First Nations, mining company ink agreement

Peggy Revell

Local First Nations signed a memorandum of understanding with mining exploration company Rainy River Resources on Thursday afternoon to mark a mutually-beneficial relationship between them.
“I see this as something that we need in the district, and continue to make it happen,” Rainy River First Nations Chief Jim Leonard said at the signing ceremony, which took place at the company’s gold exploration project site in Blackhawk.
“And I hope that everyone can benefit, not only the First Nations’ people but people from the surrounding area.
“We’re going to need a lot of help, and we’re here and we’re neighbours,” he added.
Representatives from Rainy River Resources and several First Nations that are members of the Fort Frances Chiefs Secretariat were on hand to sign the MOU.
As part of it, the company has agreed to inform the First Nations of its exploration proposals and timetables, and conduct all exploration activities in an environmentally-responsible manner.
Employment opportunities and the chance to bid on contracts also were highlighted in the memorandum, as well as plans to hire a full-time “First Nation Engagement Specialist,” who will serve as a liaison between the company and First Nations.
Rainy River Resources also will begin working with the First Nations to develop and implement an “Impact and Benefits Agreement.”
Thursday’s signing ceremony began with elder Willie Wilson saying a blessing and some opening remarks.
“From what I know about the document, it’s going to provide opportunities not only for our First Nations’ people but for people in the whole district,” noted Wilson.
“And I think that there’s opportunity here that should come as a result of this.
“We started off with some fool’s gold first,” he remarked. “Eventually that’s going to become real, I hope.”
“To the chiefs and the communities of the secretariat, the seven areas that we could have some potential impact, too, we’re really looking forward to this, working with you,” said Raymond Threlkeld, president and CEO of Rainy River Resources Ltd.
He also thanked the local staff of the company for their efforts to make the MOU come together.
“And this is just a start, this memorandum of understanding,” Threlkeld stressed. “This memorandum of understanding will lead us farther on to [a] true impact benefits agreement that will further define our relationship.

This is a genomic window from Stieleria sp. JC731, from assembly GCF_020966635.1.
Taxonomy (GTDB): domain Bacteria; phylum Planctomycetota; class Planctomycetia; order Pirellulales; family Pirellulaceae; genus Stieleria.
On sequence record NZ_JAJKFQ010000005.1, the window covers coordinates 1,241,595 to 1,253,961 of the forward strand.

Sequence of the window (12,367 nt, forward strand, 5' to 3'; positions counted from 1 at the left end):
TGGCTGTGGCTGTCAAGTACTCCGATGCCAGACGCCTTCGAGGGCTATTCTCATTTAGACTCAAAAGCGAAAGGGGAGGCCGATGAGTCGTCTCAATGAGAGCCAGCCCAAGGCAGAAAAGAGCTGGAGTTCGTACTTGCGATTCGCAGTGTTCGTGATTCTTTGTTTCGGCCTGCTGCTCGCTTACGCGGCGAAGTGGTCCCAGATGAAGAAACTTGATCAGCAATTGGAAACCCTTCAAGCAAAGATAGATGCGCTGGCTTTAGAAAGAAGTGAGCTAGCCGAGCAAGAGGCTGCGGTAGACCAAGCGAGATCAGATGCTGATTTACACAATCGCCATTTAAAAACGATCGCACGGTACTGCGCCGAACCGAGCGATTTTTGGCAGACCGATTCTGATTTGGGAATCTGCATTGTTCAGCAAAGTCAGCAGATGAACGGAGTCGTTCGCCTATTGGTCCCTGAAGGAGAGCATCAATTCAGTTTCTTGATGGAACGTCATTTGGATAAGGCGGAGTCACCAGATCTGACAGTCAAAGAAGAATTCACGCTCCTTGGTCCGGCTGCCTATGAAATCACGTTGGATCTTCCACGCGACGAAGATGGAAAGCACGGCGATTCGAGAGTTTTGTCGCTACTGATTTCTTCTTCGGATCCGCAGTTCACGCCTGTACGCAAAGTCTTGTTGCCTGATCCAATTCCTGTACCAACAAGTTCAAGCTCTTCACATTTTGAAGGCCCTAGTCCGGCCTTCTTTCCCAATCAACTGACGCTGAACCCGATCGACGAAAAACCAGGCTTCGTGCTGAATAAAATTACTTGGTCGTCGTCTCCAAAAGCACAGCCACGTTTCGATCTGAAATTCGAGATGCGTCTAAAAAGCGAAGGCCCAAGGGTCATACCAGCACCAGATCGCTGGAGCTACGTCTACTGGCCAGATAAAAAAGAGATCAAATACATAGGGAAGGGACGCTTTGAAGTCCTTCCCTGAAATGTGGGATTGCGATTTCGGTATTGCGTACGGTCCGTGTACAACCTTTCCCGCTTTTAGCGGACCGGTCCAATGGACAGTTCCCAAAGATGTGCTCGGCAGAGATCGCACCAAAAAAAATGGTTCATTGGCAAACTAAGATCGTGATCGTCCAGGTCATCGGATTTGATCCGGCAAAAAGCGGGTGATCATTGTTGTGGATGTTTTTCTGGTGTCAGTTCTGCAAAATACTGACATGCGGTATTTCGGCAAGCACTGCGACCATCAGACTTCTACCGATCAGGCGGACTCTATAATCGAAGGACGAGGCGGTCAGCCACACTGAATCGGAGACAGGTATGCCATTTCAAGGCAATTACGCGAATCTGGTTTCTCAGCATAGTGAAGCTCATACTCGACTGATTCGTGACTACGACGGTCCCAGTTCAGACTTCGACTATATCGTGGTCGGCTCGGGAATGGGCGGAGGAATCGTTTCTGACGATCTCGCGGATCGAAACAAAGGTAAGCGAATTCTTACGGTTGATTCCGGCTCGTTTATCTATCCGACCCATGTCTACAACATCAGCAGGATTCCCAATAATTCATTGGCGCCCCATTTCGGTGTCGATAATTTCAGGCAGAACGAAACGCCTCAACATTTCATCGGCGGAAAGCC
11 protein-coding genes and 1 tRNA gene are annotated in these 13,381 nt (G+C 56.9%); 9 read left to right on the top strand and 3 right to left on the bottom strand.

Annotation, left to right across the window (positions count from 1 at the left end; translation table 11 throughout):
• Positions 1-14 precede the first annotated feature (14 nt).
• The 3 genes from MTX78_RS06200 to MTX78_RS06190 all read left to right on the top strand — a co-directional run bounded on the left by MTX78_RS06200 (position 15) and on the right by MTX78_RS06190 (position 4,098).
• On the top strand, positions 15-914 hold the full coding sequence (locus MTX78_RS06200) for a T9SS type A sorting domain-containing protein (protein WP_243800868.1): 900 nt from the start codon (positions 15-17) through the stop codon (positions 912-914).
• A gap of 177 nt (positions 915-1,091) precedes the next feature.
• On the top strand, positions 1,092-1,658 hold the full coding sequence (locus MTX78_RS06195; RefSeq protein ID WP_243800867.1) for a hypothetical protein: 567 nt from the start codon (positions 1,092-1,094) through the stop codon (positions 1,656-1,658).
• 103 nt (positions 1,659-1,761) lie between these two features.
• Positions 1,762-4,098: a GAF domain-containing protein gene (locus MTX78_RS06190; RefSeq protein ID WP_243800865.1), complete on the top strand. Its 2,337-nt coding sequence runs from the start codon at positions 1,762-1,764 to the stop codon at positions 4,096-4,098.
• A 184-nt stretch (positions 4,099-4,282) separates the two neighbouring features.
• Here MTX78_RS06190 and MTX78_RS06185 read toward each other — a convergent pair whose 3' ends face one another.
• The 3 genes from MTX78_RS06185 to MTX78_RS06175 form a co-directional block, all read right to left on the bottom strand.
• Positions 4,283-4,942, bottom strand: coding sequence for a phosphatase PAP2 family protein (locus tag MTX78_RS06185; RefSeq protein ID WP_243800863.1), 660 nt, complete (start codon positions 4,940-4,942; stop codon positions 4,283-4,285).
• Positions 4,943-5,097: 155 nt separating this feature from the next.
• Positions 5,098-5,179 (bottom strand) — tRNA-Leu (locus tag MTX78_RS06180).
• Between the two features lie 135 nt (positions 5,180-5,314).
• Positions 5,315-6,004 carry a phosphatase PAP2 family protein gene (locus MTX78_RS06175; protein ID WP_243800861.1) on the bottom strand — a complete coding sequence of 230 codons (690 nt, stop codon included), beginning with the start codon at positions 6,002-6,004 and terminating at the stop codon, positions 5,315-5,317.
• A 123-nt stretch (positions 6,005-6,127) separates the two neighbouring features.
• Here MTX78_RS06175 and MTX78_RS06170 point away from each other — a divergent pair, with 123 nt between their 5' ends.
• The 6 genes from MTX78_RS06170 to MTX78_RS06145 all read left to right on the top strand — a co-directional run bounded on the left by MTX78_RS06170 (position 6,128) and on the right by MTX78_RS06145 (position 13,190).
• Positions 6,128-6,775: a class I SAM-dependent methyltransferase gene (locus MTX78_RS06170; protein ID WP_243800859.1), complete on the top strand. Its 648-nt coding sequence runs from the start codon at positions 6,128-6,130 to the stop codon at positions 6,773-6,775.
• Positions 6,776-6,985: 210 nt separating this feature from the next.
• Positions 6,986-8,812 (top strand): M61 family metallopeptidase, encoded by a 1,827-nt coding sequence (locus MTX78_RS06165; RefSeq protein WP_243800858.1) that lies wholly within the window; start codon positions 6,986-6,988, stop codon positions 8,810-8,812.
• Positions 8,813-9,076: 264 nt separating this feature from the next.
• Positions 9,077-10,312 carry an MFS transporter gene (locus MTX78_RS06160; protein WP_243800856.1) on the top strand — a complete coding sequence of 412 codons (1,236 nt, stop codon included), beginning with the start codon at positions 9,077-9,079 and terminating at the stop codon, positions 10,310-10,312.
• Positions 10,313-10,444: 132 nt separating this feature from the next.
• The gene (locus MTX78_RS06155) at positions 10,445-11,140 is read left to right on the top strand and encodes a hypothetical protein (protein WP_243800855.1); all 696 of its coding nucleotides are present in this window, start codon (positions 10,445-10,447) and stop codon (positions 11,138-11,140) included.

“We’ve come off with a good start,” he continued. “Our relationship with Chief Leonard has been excellent, and we’ve had very frank and not-so-easy discussions at times.
“But I think our friendship [means] we’re able to sit down and speak to each other very openly.”
“I think that we hope that in the end that we see this really improve the community and all the communities,” echoed Chapple Coun. Rick Neilson, who spoke on behalf of the township at Thursday’s ceremony, stressing the importance of making sure everyone has an opportunity to be involved and benefit from the project.
“I think that it’s really good that First Nations [are] involved in this way,” Coun. Neilson added.
“Their culture has led them to the point of really viewing the environment as where we come from, and I think that that is a very, very important element to have in this endeavour,” he stressed.
“The other point I would like to make, from the Municipality of Chapple, is that we want to be informed and want to know what’s happening,” Coun. Neilson said.
“We want to know how we can make it happen better and how we can plan to make things work for this endeavour.”
As part of the pending “Impact and Benefits Agreement,” which will be developed by Rainy River Resources and the involved First Nations, provisions to be developed include:
•the relationship between the parties and the impact and benefits of the First Nations’ communities and their traditional lands;
•a process which sets out the requirements of notice and consultation during the development, construction, and operation phase of the Rainy River Resources project;
•a process that will enable the First Nations’ communities to access information to satisfy themselves that the mining activities which are carried out within their traditional territory comply with relevant federal and provincial legislation, including compliance with environmental legislation;
•First Nations’ rights with respect to access to, and maintenance of, their traditional territory without adversely affecting the company’s continuing operations;
•the identification by the First Nations of registered traplines and “sensitive sites” having significance to the communities or individuals within the communities, so that the company can avoid and protect such sites to the extent reasonably possible;
•the identification of the training needs and human resources capacity of the First Nations’ communities, including employment, business development, investment opportunities, and other related enterprises both parties may see fit to include;
•the identification of potential sources and responsible agencies to work towards the establishment of a social-economic fund for the use and benefit of the First Nations’ communities, with funding to be related, in a predictable and reasonable way, to the economic scale and value of the exploitation of the resource identified in the area designated as the Rainy River project area; and
•a process for resolving disputes or disagreements arising out of the terms and provisions of the interpretation of the IBA.
The seven First Nations’ communities that signed the MOU included Rainy River First Nations, Naicatchewenin, Mitaanjigamiing (formerly Stanjikoming), Couchiching, Nigigoonsiminikaaning (formerly Nicickousemenecaning), Lac La Croix, and Seine River.